10 Things You Didn't Know About Starting a Brewery

Published: | By Ida Ohlsson

Starting your brewery or distillery may sound like the ideal job for beer lovers. Craft beer has a certain level of experimentation and room for creative input that mass-produced beer simply can’t match.

However, as a beer entrepreneur, it’s not about trying new brews and mixing hops. There’s much more to this kind of work and the business sectors it falls into.

If you’re intrigued, keep reading. We will share a few of the unexpected elements of working with beer.

But before we begin, we must discuss the difference between a brewery and a distillery.



Is a Brewery the Same as a Distillery?

The short answer is they are different, but many breweries worldwide also double as distilleries. 

If you plan on working in the beer industry, it’s crucial that you distinguish between the two main methods of beer creation. That is where the major difference lies between breweries and distilleries—the method of beer production.

The main difference between brewing and distilling beer is that in a distillery, the alcohol is often removed from the beverages. 

It’s then only re-added during the distillation phase. Brewing simply involves the mashing up of barleys and starches and the adding of sugar and sweeteners to create the perfect flavor. 

How to Start Your Brewery or Distillery

  1. Choose a niche
  2. Develop a strong stomach
  3. Brewing is not glamorous
  4. There is lots of cleaning
  5. Get a proper brewing education
  6. There are many different types of brewing degrees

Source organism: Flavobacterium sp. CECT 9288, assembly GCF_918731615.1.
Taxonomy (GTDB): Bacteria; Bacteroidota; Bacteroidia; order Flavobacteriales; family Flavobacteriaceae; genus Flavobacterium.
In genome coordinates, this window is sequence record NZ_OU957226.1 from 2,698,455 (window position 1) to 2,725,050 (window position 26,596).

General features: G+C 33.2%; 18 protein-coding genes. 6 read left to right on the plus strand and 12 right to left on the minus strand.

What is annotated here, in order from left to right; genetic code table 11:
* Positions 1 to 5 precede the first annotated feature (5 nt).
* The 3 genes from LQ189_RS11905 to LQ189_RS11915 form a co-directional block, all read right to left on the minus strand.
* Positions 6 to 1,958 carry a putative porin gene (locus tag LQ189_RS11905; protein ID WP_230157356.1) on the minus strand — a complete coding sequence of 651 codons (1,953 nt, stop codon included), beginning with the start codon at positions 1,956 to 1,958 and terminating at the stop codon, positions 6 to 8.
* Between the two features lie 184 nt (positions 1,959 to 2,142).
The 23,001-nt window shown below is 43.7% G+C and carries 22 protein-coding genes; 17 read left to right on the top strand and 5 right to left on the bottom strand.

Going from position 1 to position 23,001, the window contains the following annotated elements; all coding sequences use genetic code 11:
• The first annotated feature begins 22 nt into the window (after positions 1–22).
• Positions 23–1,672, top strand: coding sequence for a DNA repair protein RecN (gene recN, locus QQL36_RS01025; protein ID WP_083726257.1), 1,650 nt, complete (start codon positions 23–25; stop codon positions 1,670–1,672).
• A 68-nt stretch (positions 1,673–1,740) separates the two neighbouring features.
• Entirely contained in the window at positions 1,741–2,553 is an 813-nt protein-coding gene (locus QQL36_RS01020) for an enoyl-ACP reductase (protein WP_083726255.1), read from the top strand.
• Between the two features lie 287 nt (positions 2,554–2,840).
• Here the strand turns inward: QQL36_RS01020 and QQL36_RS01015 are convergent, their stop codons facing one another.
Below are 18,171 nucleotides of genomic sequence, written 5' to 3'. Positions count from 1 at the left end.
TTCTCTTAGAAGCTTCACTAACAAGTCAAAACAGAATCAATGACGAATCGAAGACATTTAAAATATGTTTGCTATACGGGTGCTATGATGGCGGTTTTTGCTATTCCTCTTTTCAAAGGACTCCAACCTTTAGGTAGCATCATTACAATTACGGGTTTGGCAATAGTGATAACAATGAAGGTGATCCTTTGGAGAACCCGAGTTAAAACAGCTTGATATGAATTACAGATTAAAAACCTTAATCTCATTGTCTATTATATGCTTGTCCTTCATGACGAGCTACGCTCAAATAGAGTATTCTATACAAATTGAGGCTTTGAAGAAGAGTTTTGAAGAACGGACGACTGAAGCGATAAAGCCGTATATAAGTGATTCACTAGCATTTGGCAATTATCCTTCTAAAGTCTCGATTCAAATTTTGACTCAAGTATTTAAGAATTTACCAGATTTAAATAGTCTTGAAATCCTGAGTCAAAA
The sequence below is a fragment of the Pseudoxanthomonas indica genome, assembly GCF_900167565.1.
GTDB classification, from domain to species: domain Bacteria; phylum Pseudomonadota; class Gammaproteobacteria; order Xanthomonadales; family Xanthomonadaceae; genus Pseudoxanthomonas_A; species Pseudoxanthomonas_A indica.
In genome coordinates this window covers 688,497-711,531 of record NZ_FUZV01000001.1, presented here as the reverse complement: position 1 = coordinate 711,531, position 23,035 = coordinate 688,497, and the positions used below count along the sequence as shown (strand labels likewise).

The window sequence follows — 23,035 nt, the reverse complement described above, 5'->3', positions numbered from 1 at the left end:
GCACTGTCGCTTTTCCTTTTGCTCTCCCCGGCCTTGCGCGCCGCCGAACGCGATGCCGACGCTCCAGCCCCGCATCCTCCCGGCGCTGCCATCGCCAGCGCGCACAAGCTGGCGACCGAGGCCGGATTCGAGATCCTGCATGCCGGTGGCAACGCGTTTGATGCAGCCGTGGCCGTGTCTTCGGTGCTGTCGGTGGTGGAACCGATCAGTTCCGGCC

7. Start in the taproom
  8. Some of your brews will fail
  9. Admin work is required
  10. You'll need to market your beer and brewery online



1. Choose a niche. 

When anyone mentions a brewery or a distillery, people tend to think of craft beer immediately. 

However, these establishments make many different types of beverages. From beer to wine to kombucha, the industry has many different niches. 

To build your business and establish yourself in a niche, you’ll need to choose one of these beverages and learn everything you can about it. 

Even a master brewer doesn't specialize in every type of beer; they’ll stick to those in their niches or experiment using their expert knowledge.

2. Develop a strong stomach. 

Working at a brewery or distillery may take a stronger stomach than you think. You’ll have to do tastings of new products regularly, will need to taste brews in various stages, and face all kinds of smells—not all of them pleasant. 

While many people think they spend all day drinking beer, the beverages you consume are not always the ones you’d choose. You’ll need a good palate and a solid stomach to be successful. 

3. Brewing is not glamorous. 




Yes, the machines and technology inside any modern brewery are cutting-edge. They’re sleek, silver, and good-looking. But that doesn’t mean that the job of a brewer is glamorous. 

You’ll be mashing, stomping, and getting your hands dirty most of the time. You’ll get sticky from the sugar, get hot from the equipment, and end up smelling like fermented hops or yeast.

4. There is lots of cleaning. 

Many ingredients go into creating the perfect brew, and a lot of cleaning goes into it. Working in a brewery or distillery is like working in a commercial kitchen. 

You’re creating a product for human consumption and must maintain hygiene standards accordingly. Every piece of equipment, the floors, walls, surface tops, ducts, ceilings, and windows must stay spotless.

5. Get a proper brewing education. 

Brewing beer is a science and an art. If you’re opening your brewery, consider taking a brewing course beforehand to ensure your knowledge is up-to-date. 

Plenty of in-person and online courses could help you achieve this dream. Consider it part of your business plan and incorporate your learnings into your road map for the future.